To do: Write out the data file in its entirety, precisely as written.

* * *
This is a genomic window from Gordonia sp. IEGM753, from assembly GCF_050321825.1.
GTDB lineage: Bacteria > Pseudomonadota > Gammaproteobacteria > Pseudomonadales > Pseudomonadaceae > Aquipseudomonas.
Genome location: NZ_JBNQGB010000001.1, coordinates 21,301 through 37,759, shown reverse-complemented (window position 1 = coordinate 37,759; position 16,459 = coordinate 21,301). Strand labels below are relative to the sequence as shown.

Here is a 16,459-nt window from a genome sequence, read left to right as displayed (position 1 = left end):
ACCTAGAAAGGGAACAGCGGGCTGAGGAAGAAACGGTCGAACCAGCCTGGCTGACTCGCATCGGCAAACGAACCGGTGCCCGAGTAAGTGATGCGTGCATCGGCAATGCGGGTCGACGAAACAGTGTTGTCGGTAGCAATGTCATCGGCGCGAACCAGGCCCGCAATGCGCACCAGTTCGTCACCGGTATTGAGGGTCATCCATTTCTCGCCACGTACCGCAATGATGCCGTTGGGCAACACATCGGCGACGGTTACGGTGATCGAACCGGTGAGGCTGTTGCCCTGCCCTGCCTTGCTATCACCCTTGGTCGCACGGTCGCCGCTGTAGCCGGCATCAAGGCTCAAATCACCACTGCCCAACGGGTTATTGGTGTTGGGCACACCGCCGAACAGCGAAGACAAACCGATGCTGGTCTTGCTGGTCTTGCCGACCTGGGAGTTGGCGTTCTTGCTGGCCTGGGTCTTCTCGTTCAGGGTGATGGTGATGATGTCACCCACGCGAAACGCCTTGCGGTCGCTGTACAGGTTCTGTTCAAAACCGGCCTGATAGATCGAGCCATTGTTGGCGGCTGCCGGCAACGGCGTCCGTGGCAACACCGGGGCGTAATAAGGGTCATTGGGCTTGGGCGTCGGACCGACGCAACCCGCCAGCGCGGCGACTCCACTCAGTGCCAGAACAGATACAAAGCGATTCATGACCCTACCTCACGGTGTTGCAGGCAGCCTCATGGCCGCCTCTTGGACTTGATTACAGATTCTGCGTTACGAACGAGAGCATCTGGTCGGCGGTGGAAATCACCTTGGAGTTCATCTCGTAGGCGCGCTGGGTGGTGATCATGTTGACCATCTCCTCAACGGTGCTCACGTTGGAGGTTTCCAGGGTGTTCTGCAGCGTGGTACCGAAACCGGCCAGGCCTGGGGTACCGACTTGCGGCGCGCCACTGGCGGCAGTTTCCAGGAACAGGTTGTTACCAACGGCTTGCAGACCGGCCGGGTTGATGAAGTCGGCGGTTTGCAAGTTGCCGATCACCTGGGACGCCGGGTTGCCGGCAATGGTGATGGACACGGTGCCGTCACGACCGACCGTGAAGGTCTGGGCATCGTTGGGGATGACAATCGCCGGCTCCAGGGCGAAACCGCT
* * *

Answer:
This is a genomic window from Gordonia sp. IEGM753, from assembly GCF_050321825.1.
GTDB lineage: Bacteria > Pseudomonadota > Gammaproteobacteria > Pseudomonadales > Pseudomonadaceae > Aquipseudomonas.
Genome location: NZ_JBNQGB010000001.1, coordinates 21,301 through 37,759, shown reverse-complemented (window position 1 = coordinate 37,759; position 16,459 = coordinate 21,301). Strand labels below are relative to the sequence as shown.

Here is a 16,459-nt window from a genome sequence, read left to right as displayed (position 1 = left end):
ACCTAGAAAGGGAACAGCGGGCTGAGGAAGAAACGGTCGAACCAGCCTGGCTGACTCGCATCGGCAAACGAACCGGTGCCCGAGTAAGTGATGCGTGCATCGGCAATGCGGGTCGACGAAACAGTGTTGTCGGTAGCAATGTCATCGGCGCGAACCAGGCCCGCAATGCGCACCAGTTCGTCACCGGTATTGAGGGTCATCCATTTCTCGCCACGTACCGCAATGATGCCGTTGGGCAACACATCGGCGACGGTTACGGTGATCGAACCGGTGAGGCTGTTGCCCTGCCCTGCCTTGCTATCACCCTTGGTCGCACGGTCGCCGCTGTAGCCGGCATCAAGGCTCAAATCACCACTGCCCAACGGGTTATTGGTGTTGGGCACACCGCCGAACAGCGAAGACAAACCGATGCTGGTCTTGCTGGTCTTGCCGACCTGGGAGTTGGCGTTCTTGCTGGCCTGGGTCTTCTCGTTCAGGGTGATGGTGATGATGTCACCCACGCGAAACGCCTTGCGGTCGCTGTACAGGTTCTGTTCAAAACCGGCCTGATAGATCGAGCCATTGTTGGCGGCTGCCGGCAACGGCGTCCGTGGCAACACCGGGGCGTAATAAGGGTCATTGGGCTTGGGCGTCGGACCGACGCAACCCGCCAGCGCGGCGACTCCACTCAGTGCCAGAACAGATACAAAGCGATTCATGACCCTACCTCACGGTGTTGCAGGCAGCCTCATGGCCGCCTCTTGGACTTGATTACAGATTCTGCGTTACGAACGAGAGCATCTGGTCGGCGGTGGAAATCACCTTGGAGTTCATCTCGTAGGCGCGCTGGGTGGTGATCATGTTGACCATCTCCTCAACGGTGCTCACGTTGGAGGTTTCCAGGGTGTTCTGCAGCGTGGTACCGAAACCGGCCAGGCCTGGGGTACCGACTTGCGGCGCGCCACTGGCGGCAGTTTCCAGGAACAGGTTGTTACCAACGGCTTGCAGACCGGCCGGGTTGATGAAGTCGGCGGTTTGCAAGTTGCCGATCACCTGGGACGCCGGGTTGCCGGCAATGGTGATGGACACGGTGCCGTCACGACCGACCGTGAAGGTCTGGGCATCGTTGGGGATGACAATCGCCGGCTCCAGGGCGAAACCGCT